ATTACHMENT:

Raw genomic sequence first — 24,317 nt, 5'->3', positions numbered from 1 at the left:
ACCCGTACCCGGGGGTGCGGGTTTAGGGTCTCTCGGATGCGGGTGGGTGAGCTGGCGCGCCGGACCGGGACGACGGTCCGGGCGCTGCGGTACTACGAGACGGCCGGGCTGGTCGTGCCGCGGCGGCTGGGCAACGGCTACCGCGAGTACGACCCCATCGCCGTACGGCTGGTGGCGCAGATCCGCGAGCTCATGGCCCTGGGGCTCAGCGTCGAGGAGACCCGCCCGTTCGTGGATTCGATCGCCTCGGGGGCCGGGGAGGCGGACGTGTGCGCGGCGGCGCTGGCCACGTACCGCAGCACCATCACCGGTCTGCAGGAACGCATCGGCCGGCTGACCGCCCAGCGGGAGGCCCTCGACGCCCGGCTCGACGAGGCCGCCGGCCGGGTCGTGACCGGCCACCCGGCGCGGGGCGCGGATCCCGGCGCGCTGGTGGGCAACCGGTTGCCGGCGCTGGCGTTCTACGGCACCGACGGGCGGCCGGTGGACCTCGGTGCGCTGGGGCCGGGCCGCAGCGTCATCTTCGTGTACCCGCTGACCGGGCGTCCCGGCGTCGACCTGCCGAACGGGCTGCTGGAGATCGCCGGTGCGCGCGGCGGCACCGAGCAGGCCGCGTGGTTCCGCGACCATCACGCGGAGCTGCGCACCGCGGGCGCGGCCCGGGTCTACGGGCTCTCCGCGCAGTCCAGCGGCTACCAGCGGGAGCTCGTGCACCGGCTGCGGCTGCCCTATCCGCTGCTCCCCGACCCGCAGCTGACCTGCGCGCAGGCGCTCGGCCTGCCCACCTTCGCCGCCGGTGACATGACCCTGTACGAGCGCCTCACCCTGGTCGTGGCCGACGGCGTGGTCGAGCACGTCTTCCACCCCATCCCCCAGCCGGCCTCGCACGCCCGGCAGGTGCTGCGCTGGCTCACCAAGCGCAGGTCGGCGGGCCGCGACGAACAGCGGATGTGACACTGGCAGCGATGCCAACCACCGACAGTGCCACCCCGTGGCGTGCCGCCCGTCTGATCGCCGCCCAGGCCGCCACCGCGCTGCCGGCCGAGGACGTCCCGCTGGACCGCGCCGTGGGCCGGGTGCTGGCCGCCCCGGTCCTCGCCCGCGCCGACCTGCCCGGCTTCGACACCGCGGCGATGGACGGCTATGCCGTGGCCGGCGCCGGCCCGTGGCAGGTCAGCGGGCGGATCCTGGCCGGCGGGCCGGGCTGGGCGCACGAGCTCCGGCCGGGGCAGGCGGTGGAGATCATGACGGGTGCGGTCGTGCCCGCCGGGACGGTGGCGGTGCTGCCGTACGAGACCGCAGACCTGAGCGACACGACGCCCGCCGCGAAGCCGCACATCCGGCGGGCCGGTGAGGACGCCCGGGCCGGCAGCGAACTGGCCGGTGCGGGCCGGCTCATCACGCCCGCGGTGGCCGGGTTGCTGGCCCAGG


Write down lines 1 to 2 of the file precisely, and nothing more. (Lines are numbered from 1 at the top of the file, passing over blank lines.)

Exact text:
Raw genomic sequence first — 24,317 nt, 5'->3', positions numbered from 1 at the left:
ACCCGTACCCGGGGGTGCGGGTTTAGGGTCTCTCGGATGCGGGTGGGTGAGCTGGCGCGCCGGACCGGGACGACGGTCCGGGCGCTGCGGTACTACGAGACGGCCGGGCTGGTCGTGCCGCGGCGGCTGGGCAACGGCTACCGCGAGTACGACCCCATCGCCGTACGGCTGGTGGCGCAGATCCGCGAGCTCATGGCCCTGGGGCTCAGCGTCGAGGAGACCCGCCCGTTCGTGGATTCGATCGCCTCGGGGGCCGGGGAGGCGGACGTGTGCGCGGCGGCGCTGGCCACGTACCGCAGCACCATCACCGGTCTGCAGGAACGCATCGGCCGGCTGACCGCCCAGCGGGAGGCCCTCGACGCCCGGCTCGACGAGGCCGCCGGCCGGGTCGTGACCGGCCACCCGGCGCGGGGCGCGGATCCCGGCGCGCTGGTGGGCAACCGGTTGCCGGCGCTGGCGTTCTACGGCACCGACGGGCGGCCGGTGGACCTCGGTGCGCTGGGGCCGGGCCGCAGCGTCATCTTCGTGTACCCGCTGACCGGGCGTCCCGGCGTCGACCTGCCGAACGGGCTGCTGGAGATCGCCGGTGCGCGCGGCGGCACCGAGCAGGCCGCGTGGTTCCGCGACCATCACGCGGAGCTGCGCACCGCGGGCGCGGCCCGGGTCTACGGGCTCTCCGCGCAGTCCAGCGGCTACCAGCGGGAGCTCGTGCACCGGCTGCGGCTGCCCTATCCGCTGCTCCCCGACCCGCAGCTGACCTGCGCGCAGGCGCTCGGCCTGCCCACCTTCGCCGCCGGTGACATGACCCTGTACGAGCGCCTCACCCTGGTCGTGGCCGACGGCGTGGTCGAGCACGTCTTCCACCCCATCCCCCAGCCGGCCTCGCACGCCCGGCAGGTGCTGCGCTGGCTCACCAAGCGCAGGTCGGCGGGCCGCGACGAACAGCGGATGTGACACTGGCAGCGATGCCAACCACCGACAGTGCCACCCCGTGGCGTGCCGCCCGTCTGATCGCCGCCCAGGCCGCCACCGCGCTGCCGGCCGAGGACGTCCCGCTGGACCGCGCCGTGGGCCGGGTGCTGGCCGCCCCGGTCCTCGCCCGCGCCGACCTGCCCGGCTTCGACACCGCGGCGATGGACGGCTATGCCGTGGCCGGCGCCGGCCCGTGGCAGGTCAGCGGGCGGATCCTGGCCGGCGGGCCGGGCTGGGCGCACGAGCTCCGGCCGGGGCAGGCGGTGGAGATCATGACGGGTGCGGTCGTGCCCGCCGGGACGGTGGCGGTGCTGCCGTACGAGACCGCAGACCTGAGCGACACGACGCCCGCCGCGAAGCCGCACATCCGGCGGGCCGGTGAGGACGCCCGGGCCGGCAGCGAACTGGCCGGTGCGGGCCGGCTCATCACGCCCGCGGTGGCCGGGTTGCTGGCCCAGG